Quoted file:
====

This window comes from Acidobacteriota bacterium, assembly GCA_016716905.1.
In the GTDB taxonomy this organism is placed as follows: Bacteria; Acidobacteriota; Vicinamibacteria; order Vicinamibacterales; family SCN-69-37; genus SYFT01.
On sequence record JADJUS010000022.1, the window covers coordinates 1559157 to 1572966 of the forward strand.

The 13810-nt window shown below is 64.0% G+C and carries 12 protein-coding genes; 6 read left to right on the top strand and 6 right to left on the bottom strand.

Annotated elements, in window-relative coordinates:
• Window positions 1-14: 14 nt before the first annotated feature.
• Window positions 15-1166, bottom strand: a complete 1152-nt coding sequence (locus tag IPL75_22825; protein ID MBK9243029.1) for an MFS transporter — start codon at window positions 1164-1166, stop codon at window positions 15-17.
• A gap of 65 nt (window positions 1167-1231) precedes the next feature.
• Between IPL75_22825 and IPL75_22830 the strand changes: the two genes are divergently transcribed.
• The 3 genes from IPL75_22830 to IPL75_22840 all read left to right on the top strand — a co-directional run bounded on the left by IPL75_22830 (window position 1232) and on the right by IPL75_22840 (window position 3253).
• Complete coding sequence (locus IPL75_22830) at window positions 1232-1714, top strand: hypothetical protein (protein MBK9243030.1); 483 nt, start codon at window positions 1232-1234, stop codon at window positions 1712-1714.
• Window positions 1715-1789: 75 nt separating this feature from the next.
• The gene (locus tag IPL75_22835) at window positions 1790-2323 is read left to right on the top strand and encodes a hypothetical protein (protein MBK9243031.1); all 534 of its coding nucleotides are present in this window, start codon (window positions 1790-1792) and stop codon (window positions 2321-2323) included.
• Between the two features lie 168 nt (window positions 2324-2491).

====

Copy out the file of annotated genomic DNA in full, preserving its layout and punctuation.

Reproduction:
This window comes from Acidobacteriota bacterium, assembly GCA_016716905.1.
In the GTDB taxonomy this organism is placed as follows: Bacteria; Acidobacteriota; Vicinamibacteria; order Vicinamibacterales; family SCN-69-37; genus SYFT01.
On sequence record JADJUS010000022.1, the window covers coordinates 1559157 to 1572966 of the forward strand.

The 13810-nt window shown below is 64.0% G+C and carries 12 protein-coding genes; 6 read left to right on the top strand and 6 right to left on the bottom strand.

Annotated elements, in window-relative coordinates:
• Window positions 1-14: 14 nt before the first annotated feature.
• Window positions 15-1166, bottom strand: a complete 1152-nt coding sequence (locus tag IPL75_22825; protein ID MBK9243029.1) for an MFS transporter — start codon at window positions 1164-1166, stop codon at window positions 15-17.
• A gap of 65 nt (window positions 1167-1231) precedes the next feature.
• Between IPL75_22825 and IPL75_22830 the strand changes: the two genes are divergently transcribed.
• The 3 genes from IPL75_22830 to IPL75_22840 all read left to right on the top strand — a co-directional run bounded on the left by IPL75_22830 (window position 1232) and on the right by IPL75_22840 (window position 3253).
• Complete coding sequence (locus IPL75_22830) at window positions 1232-1714, top strand: hypothetical protein (protein MBK9243030.1); 483 nt, start codon at window positions 1232-1234, stop codon at window positions 1712-1714.
• Window positions 1715-1789: 75 nt separating this feature from the next.
• The gene (locus tag IPL75_22835) at window positions 1790-2323 is read left to right on the top strand and encodes a hypothetical protein (protein MBK9243031.1); all 534 of its coding nucleotides are present in this window, start codon (window positions 1790-1792) and stop codon (window positions 2321-2323) included.
• Between the two features lie 168 nt (window positions 2324-2491).